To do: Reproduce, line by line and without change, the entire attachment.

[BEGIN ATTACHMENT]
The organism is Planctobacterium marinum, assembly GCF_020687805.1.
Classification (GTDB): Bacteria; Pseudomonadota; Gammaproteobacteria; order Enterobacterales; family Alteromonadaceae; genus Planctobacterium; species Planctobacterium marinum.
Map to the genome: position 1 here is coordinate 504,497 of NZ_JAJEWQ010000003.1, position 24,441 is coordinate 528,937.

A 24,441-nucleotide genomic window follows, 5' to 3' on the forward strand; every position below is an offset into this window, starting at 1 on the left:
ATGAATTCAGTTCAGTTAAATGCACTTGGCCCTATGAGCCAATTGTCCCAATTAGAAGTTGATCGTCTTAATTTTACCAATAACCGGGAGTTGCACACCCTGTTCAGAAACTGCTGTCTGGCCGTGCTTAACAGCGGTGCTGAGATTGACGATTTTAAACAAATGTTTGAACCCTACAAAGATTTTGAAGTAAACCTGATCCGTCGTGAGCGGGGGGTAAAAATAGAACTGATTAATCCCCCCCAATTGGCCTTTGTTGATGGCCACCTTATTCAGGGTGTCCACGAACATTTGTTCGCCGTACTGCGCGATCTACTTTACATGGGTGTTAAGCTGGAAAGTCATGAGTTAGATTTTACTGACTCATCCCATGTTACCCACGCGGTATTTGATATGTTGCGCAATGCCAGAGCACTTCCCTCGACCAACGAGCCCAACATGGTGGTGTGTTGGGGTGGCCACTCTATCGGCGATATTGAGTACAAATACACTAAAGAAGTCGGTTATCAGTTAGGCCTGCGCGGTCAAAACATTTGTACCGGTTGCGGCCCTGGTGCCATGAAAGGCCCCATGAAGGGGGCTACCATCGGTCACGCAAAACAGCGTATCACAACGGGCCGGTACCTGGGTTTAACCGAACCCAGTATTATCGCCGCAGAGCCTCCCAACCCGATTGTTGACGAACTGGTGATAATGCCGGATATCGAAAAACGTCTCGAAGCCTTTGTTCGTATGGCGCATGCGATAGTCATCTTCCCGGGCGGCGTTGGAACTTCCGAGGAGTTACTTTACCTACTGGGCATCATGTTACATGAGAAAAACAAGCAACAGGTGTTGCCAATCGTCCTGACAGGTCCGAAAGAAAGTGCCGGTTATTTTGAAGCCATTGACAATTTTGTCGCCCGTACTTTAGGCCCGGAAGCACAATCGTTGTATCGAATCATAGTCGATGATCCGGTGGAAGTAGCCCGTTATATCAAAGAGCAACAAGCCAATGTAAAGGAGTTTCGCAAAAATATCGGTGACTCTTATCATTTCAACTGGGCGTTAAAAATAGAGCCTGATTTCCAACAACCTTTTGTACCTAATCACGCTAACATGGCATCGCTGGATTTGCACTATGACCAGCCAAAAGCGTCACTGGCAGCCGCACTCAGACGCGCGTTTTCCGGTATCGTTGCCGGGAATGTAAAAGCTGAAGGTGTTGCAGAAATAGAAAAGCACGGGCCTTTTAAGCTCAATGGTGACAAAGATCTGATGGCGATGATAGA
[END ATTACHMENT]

The organism is Planctobacterium marinum, assembly GCF_020687805.1.
Classification (GTDB): Bacteria; Pseudomonadota; Gammaproteobacteria; order Enterobacterales; family Alteromonadaceae; genus Planctobacterium; species Planctobacterium marinum.
Map to the genome: position 1 here is coordinate 504,497 of NZ_JAJEWQ010000003.1, position 24,441 is coordinate 528,937.

A 24,441-nucleotide genomic window follows, 5' to 3' on the forward strand; every position below is an offset into this window, starting at 1 on the left:
ATGAATTCAGTTCAGTTAAATGCACTTGGCCCTATGAGCCAATTGTCCCAATTAGAAGTTGATCGTCTTAATTTTACCAATAACCGGGAGTTGCACACCCTGTTCAGAAACTGCTGTCTGGCCGTGCTTAACAGCGGTGCTGAGATTGACGATTTTAAACAAATGTTTGAACCCTACAAAGATTTTGAAGTAAACCTGATCCGTCGTGAGCGGGGGGTAAAAATAGAACTGATTAATCCCCCCCAATTGGCCTTTGTTGATGGCCACCTTATTCAGGGTGTCCACGAACATTTGTTCGCCGTACTGCGCGATCTACTTTACATGGGTGTTAAGCTGGAAAGTCATGAGTTAGATTTTACTGACTCATCCCATGTTACCCACGCGGTATTTGATATGTTGCGCAATGCCAGAGCACTTCCCTCGACCAACGAGCCCAACATGGTGGTGTGTTGGGGTGGCCACTCTATCGGCGATATTGAGTACAAATACACTAAAGAAGTCGGTTATCAGTTAGGCCTGCGCGGTCAAAACATTTGTACCGGTTGCGGCCCTGGTGCCATGAAAGGCCCCATGAAGGGGGCTACCATCGGTCACGCAAAACAGCGTATCACAACGGGCCGGTACCTGGGTTTAACCGAACCCAGTATTATCGCCGCAGAGCCTCCCAACCCGATTGTTGACGAACTGGTGATAATGCCGGATATCGAAAAACGTCTCGAAGCCTTTGTTCGTATGGCGCATGCGATAGTCATCTTCCCGGGCGGCGTTGGAACTTCCGAGGAGTTACTTTACCTACTGGGCATCATGTTACATGAGAAAAACAAGCAACAGGTGTTGCCAATCGTCCTGACAGGTCCGAAAGAAAGTGCCGGTTATTTTGAAGCCATTGACAATTTTGTCGCCCGTACTTTAGGCCCGGAAGCACAATCGTTGTATCGAATCATAGTCGATGATCCGGTGGAAGTAGCCCGTTATATCAAAGAGCAACAAGCCAATGTAAAGGAGTTTCGCAAAAATATCGGTGACTCTTATCATTTCAACTGGGCGTTAAAAATAGAGCCTGATTTCCAACAACCTTTTGTACCTAATCACGCTAACATGGCATCGCTGGATTTGCACTATGACCAGCCAAAAGCGTCACTGGCAGCCGCACTCAGACGCGCGTTTTCCGGTATCGTTGCCGGGAATGTAAAAGCTGAAGGTGTTGCAGAAATAGAAAAGCACGGGCCTTTTAAGCTCAATGGTGACAAAGATCTGATGGCGATGATAGA